With reference to electrical safety in the ICU:
a) What is meant by the term: "Cardiac protected electrical area"? (35% marks)
b) What is meant by the term: "Microshock"? (35% marks)
c) What patient related factors in a critically ill patient theoretically increase susceptibility to microshock? (30% marks)
Cardiac protected electrical area:
Power reticulation and devices are designed and constructed to minimise unequal electrical potentials between different devices, so that potential current flow between a device and a patient is limited to a defined level. Class 1c (cardiac protection) ensures leakage currents do not exceed 50 microamps)
"Micro-shock" is a sub milliamp current applied directly or in very close proximity to the heart muscle of sufficient strength, frequency, and duration to cause disruption of normal cardiac function. There are no incontrovertibly demonstrated fatal cases, but proving causality is difficult.
- Invasive devices, (CVC, PAC, pacing wires)
- Altered fibrillation thresholds:
- Electrolyte abnormality
- Underlying heart disease
Electrical safety in the ICU is discussed at length elsewhere.
A "cardiac protected area" is an area where where microshock is likely, eg. areas where patients have intravascular devices such as central lines or IV infusions. These areas have the following features:
- Equipotential earthing which ensures all equipment is earthed at the same low potential; usually identified by the red powerpoint sockets.
- Residual current devices which detect small current leaks and break the circuit if the leak is detected
- Line isolation monitors which monitor escess current and alarm when excess current is detected.
These areas contrast with "body protected electrical areas", where microshock is unlikely (eg. outpatient clinics, anywhere there is ECG monitoring)
A microshock is a small current delivered via electrodes directly into the body, bypassing the resistance of the poorly conductive skin. In the definitive-sounding words of Lester AH Critchley (Oh's Manual, Chapter 83, p. 844- Electrical Safety and Injuries):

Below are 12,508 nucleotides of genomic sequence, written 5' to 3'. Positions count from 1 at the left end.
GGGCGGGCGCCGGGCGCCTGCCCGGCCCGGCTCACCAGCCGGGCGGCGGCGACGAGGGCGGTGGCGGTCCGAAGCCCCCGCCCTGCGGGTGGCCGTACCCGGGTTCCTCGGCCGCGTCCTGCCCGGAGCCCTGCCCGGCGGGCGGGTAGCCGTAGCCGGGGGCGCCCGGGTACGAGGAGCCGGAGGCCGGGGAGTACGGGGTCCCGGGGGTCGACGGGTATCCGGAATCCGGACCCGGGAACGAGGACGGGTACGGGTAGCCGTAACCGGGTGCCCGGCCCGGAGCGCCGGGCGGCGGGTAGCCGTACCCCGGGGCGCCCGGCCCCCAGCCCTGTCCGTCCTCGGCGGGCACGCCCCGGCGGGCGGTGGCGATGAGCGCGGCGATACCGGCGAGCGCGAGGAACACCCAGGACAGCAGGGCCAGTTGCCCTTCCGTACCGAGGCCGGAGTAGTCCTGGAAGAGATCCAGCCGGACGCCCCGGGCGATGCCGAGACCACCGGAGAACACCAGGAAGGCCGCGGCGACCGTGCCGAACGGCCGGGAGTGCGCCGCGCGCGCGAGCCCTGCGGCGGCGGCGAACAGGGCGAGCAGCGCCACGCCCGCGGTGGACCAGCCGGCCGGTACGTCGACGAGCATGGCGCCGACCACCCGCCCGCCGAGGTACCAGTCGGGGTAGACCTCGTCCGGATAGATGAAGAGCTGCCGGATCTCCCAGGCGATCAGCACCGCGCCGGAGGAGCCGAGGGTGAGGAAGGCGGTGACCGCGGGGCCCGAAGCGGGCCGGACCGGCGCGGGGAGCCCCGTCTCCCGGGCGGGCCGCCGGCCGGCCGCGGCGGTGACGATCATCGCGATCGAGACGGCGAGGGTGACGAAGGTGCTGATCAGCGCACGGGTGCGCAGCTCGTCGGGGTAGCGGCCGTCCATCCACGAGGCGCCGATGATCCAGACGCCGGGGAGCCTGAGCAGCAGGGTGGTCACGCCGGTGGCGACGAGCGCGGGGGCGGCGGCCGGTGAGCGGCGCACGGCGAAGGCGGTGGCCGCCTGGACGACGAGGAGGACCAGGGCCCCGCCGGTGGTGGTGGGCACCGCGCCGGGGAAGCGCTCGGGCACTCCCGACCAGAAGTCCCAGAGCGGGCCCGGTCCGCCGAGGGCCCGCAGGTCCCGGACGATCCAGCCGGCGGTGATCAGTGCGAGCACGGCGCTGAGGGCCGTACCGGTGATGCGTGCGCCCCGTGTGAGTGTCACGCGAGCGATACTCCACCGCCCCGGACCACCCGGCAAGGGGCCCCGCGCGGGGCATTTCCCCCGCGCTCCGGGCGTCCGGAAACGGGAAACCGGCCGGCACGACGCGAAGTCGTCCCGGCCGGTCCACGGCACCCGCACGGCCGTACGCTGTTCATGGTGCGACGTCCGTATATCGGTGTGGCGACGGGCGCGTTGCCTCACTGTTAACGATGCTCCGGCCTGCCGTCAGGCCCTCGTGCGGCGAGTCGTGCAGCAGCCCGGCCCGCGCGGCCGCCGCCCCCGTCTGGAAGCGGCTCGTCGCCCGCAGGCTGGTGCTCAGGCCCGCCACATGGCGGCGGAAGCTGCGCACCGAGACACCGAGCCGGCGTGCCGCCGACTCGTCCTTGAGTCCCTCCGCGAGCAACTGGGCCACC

"Microshock occurs when there is a direct current path to the heart muscle that bypasses the protective electrical resistance of the skin surface. Such a pathway may be provided by saline-filled arterial or venous-pressure-monitoring catheters or transvenous pacemaker wires. The current required to produce ventricular fibrillation in microshock settings is extremely small, in the order of 60 µA."
The key issue is that a lethal magnitude of current (1-2mA) is not cutaneously detectable by a normal person with dry skin, and yet it can kill an ICU patient if it happens to be conducted to their fluid giving set, for example.
Patient-related factors which increase susceptibility to microshock? As per Walter Olson (1978), "The following clinical devices make patients susceptible to microshock":
- Epicardial or endocardial electrodes of externalized temporary cardiac pacemakers
- Electrodes for intracardiac electrogram (EGM) measuring and stimulation devices
- Liquid-filled catheters placed in the heart to
- Measure blood pressure (eg. PA catheter)
- Withdraw blood samples
- Inject substances such as dye or drugs into the heart
To these, in the modern era we may add:
- Continuous vacuum wound management systems
- MRI-induced current in implanted conductors
The college also mention altered fibrillation thresholds, which certainly make it more likely that one responds with fibrillation to any irritant, be it microshock, dobutamine infusion, low PICC line tip or a sudden loud noise.
O'HARA Jr, JEROME F., and THOMAS L. HIGGINS. "Total electrical power failure in a cardiothoracic intensive care unit." Critical care medicine 20.6 (1992): 840-845.
NASEERUDDIN, ENGR SM. "ELECTRICAL SAFETY IN HEALTHCARE FACITILIES." (2004).
Olson, Walter H. "Electrical safety." Medical instrumentation. Boston: Houghton Mifflin Co (1978): 667-707.
Χριστοδούλου, Χριστόφορος. Recommendations and standards for building and testing an Intensive Care Unit (ICU) electrical installation. Diss. 2011.
Oh's Manual, Chapter 83 (pp. 844) Electrical safety and injuries by Lester AH Critchley.